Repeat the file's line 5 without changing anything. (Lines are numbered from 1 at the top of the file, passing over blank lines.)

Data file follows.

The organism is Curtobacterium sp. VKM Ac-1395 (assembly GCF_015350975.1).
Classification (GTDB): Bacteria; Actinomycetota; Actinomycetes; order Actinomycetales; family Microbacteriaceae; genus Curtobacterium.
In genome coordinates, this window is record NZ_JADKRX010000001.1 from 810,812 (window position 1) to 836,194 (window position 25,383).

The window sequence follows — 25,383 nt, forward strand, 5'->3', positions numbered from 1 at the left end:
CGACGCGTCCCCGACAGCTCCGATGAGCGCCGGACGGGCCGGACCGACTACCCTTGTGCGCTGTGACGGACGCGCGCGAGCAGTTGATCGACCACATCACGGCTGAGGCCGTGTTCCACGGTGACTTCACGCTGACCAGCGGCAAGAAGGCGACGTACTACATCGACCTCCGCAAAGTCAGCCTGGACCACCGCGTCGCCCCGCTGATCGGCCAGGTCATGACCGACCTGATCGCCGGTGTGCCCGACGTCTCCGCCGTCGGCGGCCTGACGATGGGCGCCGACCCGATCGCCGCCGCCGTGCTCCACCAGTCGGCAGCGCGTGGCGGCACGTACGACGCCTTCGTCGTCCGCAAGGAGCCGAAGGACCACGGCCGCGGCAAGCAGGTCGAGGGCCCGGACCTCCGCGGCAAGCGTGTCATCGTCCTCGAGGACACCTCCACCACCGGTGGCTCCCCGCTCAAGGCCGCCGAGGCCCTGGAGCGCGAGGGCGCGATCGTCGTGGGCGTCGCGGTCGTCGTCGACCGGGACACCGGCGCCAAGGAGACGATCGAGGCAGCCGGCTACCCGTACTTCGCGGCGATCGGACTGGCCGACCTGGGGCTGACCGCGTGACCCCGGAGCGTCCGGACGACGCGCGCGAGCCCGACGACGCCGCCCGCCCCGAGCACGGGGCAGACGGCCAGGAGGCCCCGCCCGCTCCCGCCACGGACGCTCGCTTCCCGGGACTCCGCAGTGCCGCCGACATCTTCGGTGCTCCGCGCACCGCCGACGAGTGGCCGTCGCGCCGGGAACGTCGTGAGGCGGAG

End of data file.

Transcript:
CGACGCGTCCCCGACAGCTCCGATGAGCGCCGGACGGGCCGGACCGACTACCCTTGTGCGCTGTGACGGACGCGCGCGAGCAGTTGATCGACCACATCACGGCTGAGGCCGTGTTCCACGGTGACTTCACGCTGACCAGCGGCAAGAAGGCGACGTACTACATCGACCTCCGCAAAGTCAGCCTGGACCACCGCGTCGCCCCGCTGATCGGCCAGGTCATGACCGACCTGATCGCCGGTGTGCCCGACGTCTCCGCCGTCGGCGGCCTGACGATGGGCGCCGACCCGATCGCCGCCGCCGTGCTCCACCAGTCGGCAGCGCGTGGCGGCACGTACGACGCCTTCGTCGTCCGCAAGGAGCCGAAGGACCACGGCCGCGGCAAGCAGGTCGAGGGCCCGGACCTCCGCGGCAAGCGTGTCATCGTCCTCGAGGACACCTCCACCACCGGTGGCTCCCCGCTCAAGGCCGCCGAGGCCCTGGAGCGCGAGGGCGCGATCGTCGTGGGCGTCGCGGTCGTCGTCGACCGGGACACCGGCGCCAAGGAGACGATCGAGGCAGCCGGCTACCCGTACTTCGCGGCGATCGGACTGGCCGACCTGGGGCTGACCGCGTGACCCCGGAGCGTCCGGACGACGCGCGCGAGCCCGACGACGCCGCCCGCCCCGAGCACGGGGCAGACGGCCAGGAGGCCCCGCCCGCTCCCGCCACGGACGCTCGCTTCCCGGGACTCCGCAGTGCCGCCGACATCTTCGGTGCTCCGCGCACCGCCGACGAGTGGCCGTCGCGCCGGGAACGTCGTGAGGCGGAG